Longtime "Jeopardy!" hostknows exactly what he will say to end his 35-year career with the show — and he'll only need 30 seconds to say it.
"I've kind of, in my mind, rehearsed it already, and what I would do on that day is tell the director, 'Time the show down to leave me 30 seconds at the end. That's all I want,'" Trebek said in an interview with ABC's Michael Strahan ahead of a highly anticipated tournament between winners James Holzhauer, Ken Jennings and Brad Rutter.
Trebek said he may not be hosting the game show much longer, but didn't reveal an exact end date or any possible replacements. He said his goodbye "will be a significant moment" for him.
"Don't ask me who's going to replace me because I have no say whatsoever," he said, continuing with his rehearsed goodbye. "But I'm sure that if you give them the same love and attention and respect that you have shown me ... then they will be a success and the show will continue being a success."
"And until we meet again, God bless you and goodbye," he concluded.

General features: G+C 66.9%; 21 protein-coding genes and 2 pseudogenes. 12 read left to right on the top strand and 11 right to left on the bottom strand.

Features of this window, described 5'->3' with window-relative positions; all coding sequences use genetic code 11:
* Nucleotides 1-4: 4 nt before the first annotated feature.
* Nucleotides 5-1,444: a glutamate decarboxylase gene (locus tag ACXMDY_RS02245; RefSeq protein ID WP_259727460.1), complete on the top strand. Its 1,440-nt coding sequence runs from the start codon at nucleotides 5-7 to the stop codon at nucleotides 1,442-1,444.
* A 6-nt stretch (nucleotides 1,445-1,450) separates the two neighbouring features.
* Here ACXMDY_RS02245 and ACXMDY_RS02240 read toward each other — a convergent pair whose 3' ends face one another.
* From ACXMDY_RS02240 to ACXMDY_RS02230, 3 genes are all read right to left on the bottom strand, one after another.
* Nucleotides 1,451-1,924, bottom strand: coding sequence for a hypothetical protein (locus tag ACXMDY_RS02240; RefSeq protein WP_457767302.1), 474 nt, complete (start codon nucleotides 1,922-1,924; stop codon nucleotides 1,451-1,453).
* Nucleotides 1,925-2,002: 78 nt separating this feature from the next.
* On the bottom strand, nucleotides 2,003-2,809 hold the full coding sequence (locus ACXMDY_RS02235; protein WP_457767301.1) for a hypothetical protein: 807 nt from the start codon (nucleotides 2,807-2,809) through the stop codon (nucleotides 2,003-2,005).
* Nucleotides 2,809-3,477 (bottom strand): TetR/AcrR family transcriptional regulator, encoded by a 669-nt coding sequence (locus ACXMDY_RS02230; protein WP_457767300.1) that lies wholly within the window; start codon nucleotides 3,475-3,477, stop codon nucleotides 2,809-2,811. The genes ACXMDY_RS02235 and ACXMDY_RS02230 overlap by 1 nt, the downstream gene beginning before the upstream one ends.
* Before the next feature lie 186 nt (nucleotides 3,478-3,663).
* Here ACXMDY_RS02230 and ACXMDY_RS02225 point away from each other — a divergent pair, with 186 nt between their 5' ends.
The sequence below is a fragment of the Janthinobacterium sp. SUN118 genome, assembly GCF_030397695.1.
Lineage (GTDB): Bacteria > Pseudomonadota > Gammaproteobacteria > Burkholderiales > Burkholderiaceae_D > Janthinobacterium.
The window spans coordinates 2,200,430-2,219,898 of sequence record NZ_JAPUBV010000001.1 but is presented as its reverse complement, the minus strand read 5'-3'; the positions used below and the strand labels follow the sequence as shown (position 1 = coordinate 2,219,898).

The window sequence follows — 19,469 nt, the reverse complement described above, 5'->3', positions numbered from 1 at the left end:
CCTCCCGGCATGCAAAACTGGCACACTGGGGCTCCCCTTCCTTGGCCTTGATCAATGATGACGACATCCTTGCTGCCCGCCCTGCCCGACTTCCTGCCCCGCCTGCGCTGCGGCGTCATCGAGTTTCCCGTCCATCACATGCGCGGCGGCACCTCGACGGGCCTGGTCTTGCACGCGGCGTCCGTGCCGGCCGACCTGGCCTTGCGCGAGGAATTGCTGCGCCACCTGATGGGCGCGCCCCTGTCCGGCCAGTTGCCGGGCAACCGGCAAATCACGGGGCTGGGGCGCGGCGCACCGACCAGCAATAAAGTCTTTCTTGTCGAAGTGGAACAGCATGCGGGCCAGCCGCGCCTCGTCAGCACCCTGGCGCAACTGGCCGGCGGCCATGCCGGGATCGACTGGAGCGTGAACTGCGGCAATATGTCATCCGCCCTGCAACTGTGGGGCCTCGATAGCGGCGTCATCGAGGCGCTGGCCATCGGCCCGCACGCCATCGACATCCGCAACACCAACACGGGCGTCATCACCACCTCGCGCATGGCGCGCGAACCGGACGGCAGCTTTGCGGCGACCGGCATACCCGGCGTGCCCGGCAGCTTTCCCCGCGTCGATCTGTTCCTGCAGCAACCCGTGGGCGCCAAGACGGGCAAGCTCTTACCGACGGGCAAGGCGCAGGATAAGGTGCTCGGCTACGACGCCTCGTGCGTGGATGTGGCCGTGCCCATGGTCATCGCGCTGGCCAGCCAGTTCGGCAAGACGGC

The 79-year-old was diagnosed with stage 4 pancreatic cancer in March of last year. He's been public about his struggles throughout his treatment, receiving an outpouring of love and support from fans.
In November, one contestant showed his support when he was unable to answer a question, instead writing "What is…"We ??you, Alex!"
"They have come out and they have told me, and my gosh, it makes me feel so good," Trebek told Strahan about the support from viewers.
After undergoing chemotherapy, Trebek returned to the show in September to kick off its 36th season. The following week, he revealed he was returning to chemotherapy treatment after his "numbers went sky high."
Trebek has become somewhat of a spokesperson for the disease, releasing a PSA for World Pancreatic Cancer Day. He even inspired a teen "Jeopardy!" champion toof his winnings to pancreatic cancer research.
Trebek suggested in an October interview that his tenure as "Jeopardy!" host may be nearing its end, admitting that taping the show had become more difficult.
"I will keep doing it as long as my skills do not diminish, and they have started to diminish," he told CTV.